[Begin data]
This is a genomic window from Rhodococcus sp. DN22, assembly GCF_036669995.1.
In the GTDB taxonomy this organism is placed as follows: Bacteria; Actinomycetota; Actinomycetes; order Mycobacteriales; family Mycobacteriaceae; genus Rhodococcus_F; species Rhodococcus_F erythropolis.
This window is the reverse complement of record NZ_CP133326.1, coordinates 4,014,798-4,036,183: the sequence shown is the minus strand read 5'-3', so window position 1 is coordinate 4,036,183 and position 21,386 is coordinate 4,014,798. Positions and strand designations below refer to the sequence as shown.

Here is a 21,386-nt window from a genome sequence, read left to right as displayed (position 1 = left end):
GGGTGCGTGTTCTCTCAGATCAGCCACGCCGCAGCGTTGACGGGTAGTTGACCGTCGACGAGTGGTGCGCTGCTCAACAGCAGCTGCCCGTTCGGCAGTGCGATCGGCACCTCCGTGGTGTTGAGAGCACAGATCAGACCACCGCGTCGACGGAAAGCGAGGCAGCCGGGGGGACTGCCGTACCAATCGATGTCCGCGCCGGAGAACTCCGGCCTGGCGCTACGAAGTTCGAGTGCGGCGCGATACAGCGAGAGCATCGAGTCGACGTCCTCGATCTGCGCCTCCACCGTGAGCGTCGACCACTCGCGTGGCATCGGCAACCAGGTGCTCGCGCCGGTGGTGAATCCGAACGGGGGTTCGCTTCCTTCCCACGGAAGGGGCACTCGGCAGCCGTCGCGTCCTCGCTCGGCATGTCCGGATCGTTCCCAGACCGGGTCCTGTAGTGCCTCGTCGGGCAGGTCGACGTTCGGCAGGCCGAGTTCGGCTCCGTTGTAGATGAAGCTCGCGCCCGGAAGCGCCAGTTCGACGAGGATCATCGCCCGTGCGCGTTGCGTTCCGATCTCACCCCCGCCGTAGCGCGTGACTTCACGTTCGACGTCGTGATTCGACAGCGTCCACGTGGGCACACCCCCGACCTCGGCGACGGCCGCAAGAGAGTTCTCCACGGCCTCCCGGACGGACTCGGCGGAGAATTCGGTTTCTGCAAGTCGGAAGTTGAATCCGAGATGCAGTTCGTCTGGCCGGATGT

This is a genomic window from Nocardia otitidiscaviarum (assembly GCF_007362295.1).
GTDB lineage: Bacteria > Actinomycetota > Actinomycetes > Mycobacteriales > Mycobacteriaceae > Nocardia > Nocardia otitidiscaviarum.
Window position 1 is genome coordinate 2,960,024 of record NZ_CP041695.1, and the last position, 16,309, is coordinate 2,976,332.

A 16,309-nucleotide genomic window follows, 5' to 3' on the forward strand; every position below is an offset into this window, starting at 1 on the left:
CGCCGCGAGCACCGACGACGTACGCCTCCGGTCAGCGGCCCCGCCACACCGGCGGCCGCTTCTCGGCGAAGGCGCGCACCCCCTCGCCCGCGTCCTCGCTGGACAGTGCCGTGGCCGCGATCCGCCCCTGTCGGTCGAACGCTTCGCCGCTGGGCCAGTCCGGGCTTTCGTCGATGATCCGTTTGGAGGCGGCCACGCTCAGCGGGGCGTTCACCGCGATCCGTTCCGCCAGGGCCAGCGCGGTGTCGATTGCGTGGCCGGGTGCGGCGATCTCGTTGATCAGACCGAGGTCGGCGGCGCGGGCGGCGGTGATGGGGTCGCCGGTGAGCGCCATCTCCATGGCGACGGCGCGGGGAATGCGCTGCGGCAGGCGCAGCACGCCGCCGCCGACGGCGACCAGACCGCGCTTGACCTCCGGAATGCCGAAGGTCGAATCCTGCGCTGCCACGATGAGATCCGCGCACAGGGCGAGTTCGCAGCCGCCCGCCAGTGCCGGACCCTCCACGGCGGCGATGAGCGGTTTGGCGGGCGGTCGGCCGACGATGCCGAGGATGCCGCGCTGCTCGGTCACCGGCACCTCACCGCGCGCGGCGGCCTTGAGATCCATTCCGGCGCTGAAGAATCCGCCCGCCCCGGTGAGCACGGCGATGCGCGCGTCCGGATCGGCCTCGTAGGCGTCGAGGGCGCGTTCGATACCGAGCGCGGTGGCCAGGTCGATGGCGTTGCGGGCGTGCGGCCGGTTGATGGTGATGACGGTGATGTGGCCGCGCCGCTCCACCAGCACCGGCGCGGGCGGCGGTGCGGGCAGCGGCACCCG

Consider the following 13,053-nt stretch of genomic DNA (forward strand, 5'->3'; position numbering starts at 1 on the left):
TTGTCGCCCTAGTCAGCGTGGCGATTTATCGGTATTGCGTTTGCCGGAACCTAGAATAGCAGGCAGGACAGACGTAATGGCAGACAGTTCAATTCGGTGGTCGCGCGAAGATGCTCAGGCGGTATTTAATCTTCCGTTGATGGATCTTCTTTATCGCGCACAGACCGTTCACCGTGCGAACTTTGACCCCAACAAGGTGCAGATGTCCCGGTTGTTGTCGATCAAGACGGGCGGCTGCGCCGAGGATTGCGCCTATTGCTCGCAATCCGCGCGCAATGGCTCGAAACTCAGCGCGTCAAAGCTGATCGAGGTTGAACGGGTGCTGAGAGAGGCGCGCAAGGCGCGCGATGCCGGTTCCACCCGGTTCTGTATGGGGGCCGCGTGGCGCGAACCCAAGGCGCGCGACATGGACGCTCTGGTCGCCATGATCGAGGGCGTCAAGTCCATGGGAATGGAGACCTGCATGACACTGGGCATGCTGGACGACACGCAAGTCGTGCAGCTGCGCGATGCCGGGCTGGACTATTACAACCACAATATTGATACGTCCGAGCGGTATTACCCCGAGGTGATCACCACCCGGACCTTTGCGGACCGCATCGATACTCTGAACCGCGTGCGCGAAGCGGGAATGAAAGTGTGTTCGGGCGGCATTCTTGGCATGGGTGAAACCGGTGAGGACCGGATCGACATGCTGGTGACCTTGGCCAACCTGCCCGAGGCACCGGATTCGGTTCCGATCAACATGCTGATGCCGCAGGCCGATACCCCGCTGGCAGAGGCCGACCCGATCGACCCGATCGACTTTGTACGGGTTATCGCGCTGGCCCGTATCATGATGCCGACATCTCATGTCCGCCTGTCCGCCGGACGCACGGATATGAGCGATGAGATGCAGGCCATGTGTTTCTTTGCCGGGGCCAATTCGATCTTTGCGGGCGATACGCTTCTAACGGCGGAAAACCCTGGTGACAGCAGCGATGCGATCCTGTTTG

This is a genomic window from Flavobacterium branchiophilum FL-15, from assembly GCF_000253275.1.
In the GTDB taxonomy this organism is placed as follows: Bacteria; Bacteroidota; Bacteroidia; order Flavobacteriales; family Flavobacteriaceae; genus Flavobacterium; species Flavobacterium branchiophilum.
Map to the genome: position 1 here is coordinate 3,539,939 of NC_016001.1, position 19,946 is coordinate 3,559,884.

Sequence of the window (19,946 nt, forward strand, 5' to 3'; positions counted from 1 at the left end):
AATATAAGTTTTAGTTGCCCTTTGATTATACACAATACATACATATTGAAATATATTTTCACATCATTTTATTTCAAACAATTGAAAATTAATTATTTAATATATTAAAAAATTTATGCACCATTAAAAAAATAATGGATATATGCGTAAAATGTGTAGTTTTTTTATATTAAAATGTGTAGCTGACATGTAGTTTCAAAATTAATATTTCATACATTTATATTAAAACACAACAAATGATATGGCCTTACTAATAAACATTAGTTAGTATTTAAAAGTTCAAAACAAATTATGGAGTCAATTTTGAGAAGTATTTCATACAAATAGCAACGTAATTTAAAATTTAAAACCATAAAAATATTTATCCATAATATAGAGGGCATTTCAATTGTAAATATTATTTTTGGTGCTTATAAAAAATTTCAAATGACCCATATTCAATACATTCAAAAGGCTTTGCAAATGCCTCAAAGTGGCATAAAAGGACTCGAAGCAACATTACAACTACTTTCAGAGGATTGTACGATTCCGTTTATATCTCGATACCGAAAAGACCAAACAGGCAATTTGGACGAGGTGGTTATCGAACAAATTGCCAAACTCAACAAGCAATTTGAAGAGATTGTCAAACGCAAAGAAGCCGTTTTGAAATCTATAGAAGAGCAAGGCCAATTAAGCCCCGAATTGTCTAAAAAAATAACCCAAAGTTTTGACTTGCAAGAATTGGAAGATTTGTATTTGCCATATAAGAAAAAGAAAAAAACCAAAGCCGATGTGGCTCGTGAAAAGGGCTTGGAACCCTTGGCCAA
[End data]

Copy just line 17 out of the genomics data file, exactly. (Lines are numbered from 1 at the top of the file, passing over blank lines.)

AATATAAGTTTTAGTTGCCCTTTGATTATACACAATACATACATATTGAAATATATTTTCACATCATTTTATTTCAAACAATTGAAAATTAATTATTTAATATATTAAAAAATTTATGCACCATTAAAAAAATAATGGATATATGCGTAAAATGTGTAGTTTTTTTATATTAAAATGTGTAGCTGACATGTAGTTTCAAAATTAATATTTCATACATTTATATTAAAACACAACAAATGATATGGCCTTACTAATAAACATTAGTTAGTATTTAAAAGTTCAAAACAAATTATGGAGTCAATTTTGAGAAGTATTTCATACAAATAGCAACGTAATTTAAAATTTAAAACCATAAAAATATTTATCCATAATATAGAGGGCATTTCAATTGTAAATATTATTTTTGGTGCTTATAAAAAATTTCAAATGACCCATATTCAATACATTCAAAAGGCTTTGCAAATGCCTCAAAGTGGCATAAAAGGACTCGAAGCAACATTACAACTACTTTCAGAGGATTGTACGATTCCGTTTATATCTCGATACCGAAAAGACCAAACAGGCAATTTGGACGAGGTGGTTATCGAACAAATTGCCAAACTCAACAAGCAATTTGAAGAGATTGTCAAACGCAAAGAAGCCGTTTTGAAATCTATAGAAGAGCAAGGCCAATTAAGCCCCGAATTGTCTAAAAAAATAACCCAAAGTTTTGACTTGCAAGAATTGGAAGATTTGTATTTGCCATATAAGAAAAAGAAAAAAACCAAAGCCGATGTGGCTCGTGAAAAGGGCTTGGAACCCTTGGCCAA